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On solving atomic structures using X-rays

If you can produce crystals of a molecule or other chemical species (e.g. something as 'simple' as a diamond and going all the way to constituent molecules of viruses), you may be able to determine its atomic structure!

You can do so by directing a beam of X-rays at it and observing how strongly and in what directions the X-ray photons are diffracted (e.g. using a CCD detector similar to the one used in ordinary cameras). The method is called X-ray crystallography. However, before we can solve the structure, we have to overcome a few problems. One major problem is that a crucial part of the information is irretrievably lost in the experiment. This has to do with the relative phases of diffracted beams (there are no detectors for these phase differences). Over the past century or so, ingenious ways have been devised to solve or at least get around this "phase problem."

One way of getting around the problem would be to use lenses that recombine the diffracted beams in appropriate phase relationships to produce an image of the object being observed. This is basically how a light microscope works. However, the technology for good enough lenses for X-ray photons is not available either. So how to do the light microscopy trick without the benefit of lenses? If we could somehow figure out the phases, we can solve the structure mathematically!

One method of solving the phase problem is called molecular replacement. If a known structure (called the "search model") is thought to be similar to the unknown ("target") structure, then an attempt can be made to properly place and orient the search model, or a part of it, in the target crystal. Ideally, after this step, phases calculated from this atomic model can be combined with the intensity and direction data of the target to calculate an initial electronic density map. Attempts are now made to better this initial atomic model. One way of doing that is by making manual corrections to it so it fits the electron density better. An improved model implies improvement in phases for the next round of electron density calculation, leading, in turn, to further improvements in the model. These cycles are repeated until no significant improvements can economically be made.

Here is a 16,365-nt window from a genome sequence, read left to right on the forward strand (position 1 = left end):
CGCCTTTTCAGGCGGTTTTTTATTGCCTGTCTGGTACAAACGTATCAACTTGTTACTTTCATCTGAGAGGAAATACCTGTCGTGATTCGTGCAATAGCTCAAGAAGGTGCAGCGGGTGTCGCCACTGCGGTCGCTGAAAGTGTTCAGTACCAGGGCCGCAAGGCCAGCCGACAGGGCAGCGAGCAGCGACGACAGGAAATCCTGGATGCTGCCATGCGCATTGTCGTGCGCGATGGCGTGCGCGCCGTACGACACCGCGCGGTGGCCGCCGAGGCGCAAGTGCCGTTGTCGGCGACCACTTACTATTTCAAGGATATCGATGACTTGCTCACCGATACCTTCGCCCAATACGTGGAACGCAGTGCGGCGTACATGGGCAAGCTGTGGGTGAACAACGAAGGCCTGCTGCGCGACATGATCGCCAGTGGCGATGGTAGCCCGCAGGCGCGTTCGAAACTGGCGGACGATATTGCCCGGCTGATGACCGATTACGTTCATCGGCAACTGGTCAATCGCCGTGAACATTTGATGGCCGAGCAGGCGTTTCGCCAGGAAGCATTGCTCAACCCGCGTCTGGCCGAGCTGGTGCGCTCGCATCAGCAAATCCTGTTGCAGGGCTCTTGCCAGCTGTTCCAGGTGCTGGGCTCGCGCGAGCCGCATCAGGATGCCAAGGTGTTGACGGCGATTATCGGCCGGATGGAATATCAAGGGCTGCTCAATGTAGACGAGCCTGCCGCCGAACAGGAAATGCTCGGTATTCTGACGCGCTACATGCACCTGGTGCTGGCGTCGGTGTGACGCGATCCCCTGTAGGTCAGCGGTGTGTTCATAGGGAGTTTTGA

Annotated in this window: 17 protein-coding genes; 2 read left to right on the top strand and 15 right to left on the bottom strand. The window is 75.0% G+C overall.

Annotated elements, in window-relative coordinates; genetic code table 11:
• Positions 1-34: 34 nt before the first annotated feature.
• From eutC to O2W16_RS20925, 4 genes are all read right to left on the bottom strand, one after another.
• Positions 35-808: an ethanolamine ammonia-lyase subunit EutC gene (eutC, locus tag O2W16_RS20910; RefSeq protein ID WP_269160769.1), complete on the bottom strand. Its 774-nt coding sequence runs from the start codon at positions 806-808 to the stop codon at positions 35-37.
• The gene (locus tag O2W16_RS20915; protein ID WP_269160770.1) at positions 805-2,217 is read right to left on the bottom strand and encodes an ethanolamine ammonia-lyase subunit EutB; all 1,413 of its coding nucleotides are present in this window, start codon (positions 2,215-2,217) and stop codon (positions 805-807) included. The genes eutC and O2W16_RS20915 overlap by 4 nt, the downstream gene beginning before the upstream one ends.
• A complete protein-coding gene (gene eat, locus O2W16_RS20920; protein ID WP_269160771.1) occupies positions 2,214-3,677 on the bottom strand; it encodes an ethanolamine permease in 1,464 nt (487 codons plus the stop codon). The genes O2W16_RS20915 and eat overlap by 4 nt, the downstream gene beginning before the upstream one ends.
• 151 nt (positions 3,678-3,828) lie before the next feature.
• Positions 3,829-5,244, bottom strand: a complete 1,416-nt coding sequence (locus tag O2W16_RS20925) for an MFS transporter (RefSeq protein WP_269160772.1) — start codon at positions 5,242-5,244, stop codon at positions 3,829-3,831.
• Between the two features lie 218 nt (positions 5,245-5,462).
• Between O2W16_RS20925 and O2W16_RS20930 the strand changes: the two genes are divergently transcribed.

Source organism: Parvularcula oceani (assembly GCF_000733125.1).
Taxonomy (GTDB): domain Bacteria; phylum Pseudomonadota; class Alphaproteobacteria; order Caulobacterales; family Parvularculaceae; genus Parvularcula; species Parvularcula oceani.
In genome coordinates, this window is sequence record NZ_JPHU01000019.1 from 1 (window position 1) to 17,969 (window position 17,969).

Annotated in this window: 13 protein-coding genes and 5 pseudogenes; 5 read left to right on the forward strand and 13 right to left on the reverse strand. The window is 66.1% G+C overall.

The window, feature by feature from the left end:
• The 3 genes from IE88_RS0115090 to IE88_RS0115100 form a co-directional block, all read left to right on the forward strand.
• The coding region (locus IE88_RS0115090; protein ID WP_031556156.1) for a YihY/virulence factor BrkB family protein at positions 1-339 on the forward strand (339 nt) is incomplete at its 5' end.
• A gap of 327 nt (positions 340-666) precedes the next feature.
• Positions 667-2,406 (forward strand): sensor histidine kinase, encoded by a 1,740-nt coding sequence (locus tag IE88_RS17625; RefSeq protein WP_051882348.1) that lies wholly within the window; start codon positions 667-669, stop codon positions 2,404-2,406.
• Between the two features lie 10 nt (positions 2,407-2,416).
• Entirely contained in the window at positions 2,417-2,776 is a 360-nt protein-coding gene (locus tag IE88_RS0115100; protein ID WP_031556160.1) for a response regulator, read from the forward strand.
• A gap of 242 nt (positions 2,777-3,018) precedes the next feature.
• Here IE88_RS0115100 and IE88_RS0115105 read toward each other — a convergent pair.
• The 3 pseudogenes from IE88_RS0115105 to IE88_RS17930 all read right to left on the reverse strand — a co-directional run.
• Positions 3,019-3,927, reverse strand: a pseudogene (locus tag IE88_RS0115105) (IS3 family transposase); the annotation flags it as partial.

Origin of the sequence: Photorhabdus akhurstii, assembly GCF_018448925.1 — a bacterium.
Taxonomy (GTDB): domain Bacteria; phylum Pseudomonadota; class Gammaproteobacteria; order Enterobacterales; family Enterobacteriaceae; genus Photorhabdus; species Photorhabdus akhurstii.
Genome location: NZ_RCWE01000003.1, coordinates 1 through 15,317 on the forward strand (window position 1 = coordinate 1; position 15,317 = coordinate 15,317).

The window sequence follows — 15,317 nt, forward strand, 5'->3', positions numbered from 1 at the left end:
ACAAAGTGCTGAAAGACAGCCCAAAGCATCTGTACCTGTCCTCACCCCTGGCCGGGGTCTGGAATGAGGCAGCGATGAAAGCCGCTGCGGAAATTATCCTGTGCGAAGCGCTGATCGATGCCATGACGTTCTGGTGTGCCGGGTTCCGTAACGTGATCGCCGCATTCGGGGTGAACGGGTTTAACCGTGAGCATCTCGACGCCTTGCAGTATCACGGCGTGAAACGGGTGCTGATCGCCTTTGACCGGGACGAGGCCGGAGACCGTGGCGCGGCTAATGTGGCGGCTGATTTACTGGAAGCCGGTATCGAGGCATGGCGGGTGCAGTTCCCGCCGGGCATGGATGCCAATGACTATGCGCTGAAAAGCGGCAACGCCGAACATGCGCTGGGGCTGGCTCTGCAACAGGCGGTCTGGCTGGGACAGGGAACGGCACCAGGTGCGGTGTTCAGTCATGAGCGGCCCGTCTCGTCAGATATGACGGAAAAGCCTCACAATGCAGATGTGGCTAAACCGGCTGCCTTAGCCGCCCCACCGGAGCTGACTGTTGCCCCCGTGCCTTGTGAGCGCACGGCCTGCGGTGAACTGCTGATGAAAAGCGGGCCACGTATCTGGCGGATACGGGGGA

But that's more or less the ideal case. What if the search model is too dissimilar to the target model (e.g. less than 30% sequence identity between the target and search models in case of proteins)? In this case, errors in the initial electron density can be so large that it can be difficult, if not impossible, to improve an even correctly placed search model. (This is because then it's difficult to tell what's real and what is just biased information--a problem not altogether different from that encountered in a few other areas of human endeavors!) The phases, you see, are very important. And these never came from the experiment itself but only from some structure that we assumed to be similar enough to the target. And we can be wrong in our assumptions!

How could we use the least amount of phase information to solve macromolecular (large molecule) structures? This is a major research area in macromolecular crystallography. This was also a problem we faced in trying to solve the first structure of an enzyme called sulfamidase.

If I got you a bit intrigued about how atomic structures are solved in general using X-ray crystallography or about how difficult molecular replacement problems such as this can sometimes be overcome, you might like to check out a bit more detailed (but hopefully also understandable) account than this, e.g. the freely accessible Introduction and Sulfamidase sections of this writeup. The sulfamidase structure was solved and has been published.

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